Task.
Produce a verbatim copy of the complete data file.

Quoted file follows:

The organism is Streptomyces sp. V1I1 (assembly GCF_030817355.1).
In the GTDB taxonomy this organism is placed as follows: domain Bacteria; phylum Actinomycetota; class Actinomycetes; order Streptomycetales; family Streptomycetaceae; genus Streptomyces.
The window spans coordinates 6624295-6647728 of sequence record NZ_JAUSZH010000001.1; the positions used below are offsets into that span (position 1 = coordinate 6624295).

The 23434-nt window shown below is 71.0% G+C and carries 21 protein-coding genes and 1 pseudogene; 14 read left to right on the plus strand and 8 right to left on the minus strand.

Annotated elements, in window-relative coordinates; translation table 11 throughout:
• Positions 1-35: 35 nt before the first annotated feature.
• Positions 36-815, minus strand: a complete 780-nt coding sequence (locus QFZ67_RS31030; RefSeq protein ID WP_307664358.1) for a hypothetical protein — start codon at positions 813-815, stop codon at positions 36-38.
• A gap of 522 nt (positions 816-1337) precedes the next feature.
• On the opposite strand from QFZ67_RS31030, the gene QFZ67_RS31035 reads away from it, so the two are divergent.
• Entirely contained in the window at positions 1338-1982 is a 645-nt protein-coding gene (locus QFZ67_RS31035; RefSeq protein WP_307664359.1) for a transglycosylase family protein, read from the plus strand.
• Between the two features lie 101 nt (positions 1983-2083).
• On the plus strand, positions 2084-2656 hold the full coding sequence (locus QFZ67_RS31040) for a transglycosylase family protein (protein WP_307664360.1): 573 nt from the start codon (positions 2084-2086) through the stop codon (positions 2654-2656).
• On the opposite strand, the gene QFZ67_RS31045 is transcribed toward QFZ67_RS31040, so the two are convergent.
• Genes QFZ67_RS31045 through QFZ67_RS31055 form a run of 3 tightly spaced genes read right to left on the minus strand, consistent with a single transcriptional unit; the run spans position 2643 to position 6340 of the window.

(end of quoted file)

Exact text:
The organism is Streptomyces sp. V1I1 (assembly GCF_030817355.1).
In the GTDB taxonomy this organism is placed as follows: domain Bacteria; phylum Actinomycetota; class Actinomycetes; order Streptomycetales; family Streptomycetaceae; genus Streptomyces.
The window spans coordinates 6624295-6647728 of sequence record NZ_JAUSZH010000001.1; the positions used below are offsets into that span (position 1 = coordinate 6624295).

The 23434-nt window shown below is 71.0% G+C and carries 21 protein-coding genes and 1 pseudogene; 14 read left to right on the plus strand and 8 right to left on the minus strand.

Annotated elements, in window-relative coordinates; translation table 11 throughout:
• Positions 1-35: 35 nt before the first annotated feature.
• Positions 36-815, minus strand: a complete 780-nt coding sequence (locus QFZ67_RS31030; RefSeq protein ID WP_307664358.1) for a hypothetical protein — start codon at positions 813-815, stop codon at positions 36-38.
• A gap of 522 nt (positions 816-1337) precedes the next feature.
• On the opposite strand from QFZ67_RS31030, the gene QFZ67_RS31035 reads away from it, so the two are divergent.
• Entirely contained in the window at positions 1338-1982 is a 645-nt protein-coding gene (locus QFZ67_RS31035; RefSeq protein WP_307664359.1) for a transglycosylase family protein, read from the plus strand.
• Between the two features lie 101 nt (positions 1983-2083).
• On the plus strand, positions 2084-2656 hold the full coding sequence (locus QFZ67_RS31040) for a transglycosylase family protein (protein WP_307664360.1): 573 nt from the start codon (positions 2084-2086) through the stop codon (positions 2654-2656).
• On the opposite strand, the gene QFZ67_RS31045 is transcribed toward QFZ67_RS31040, so the two are convergent.
• Genes QFZ67_RS31045 through QFZ67_RS31055 form a run of 3 tightly spaced genes read right to left on the minus strand, consistent with a single transcriptional unit; the run spans position 2643 to position 6340 of the window.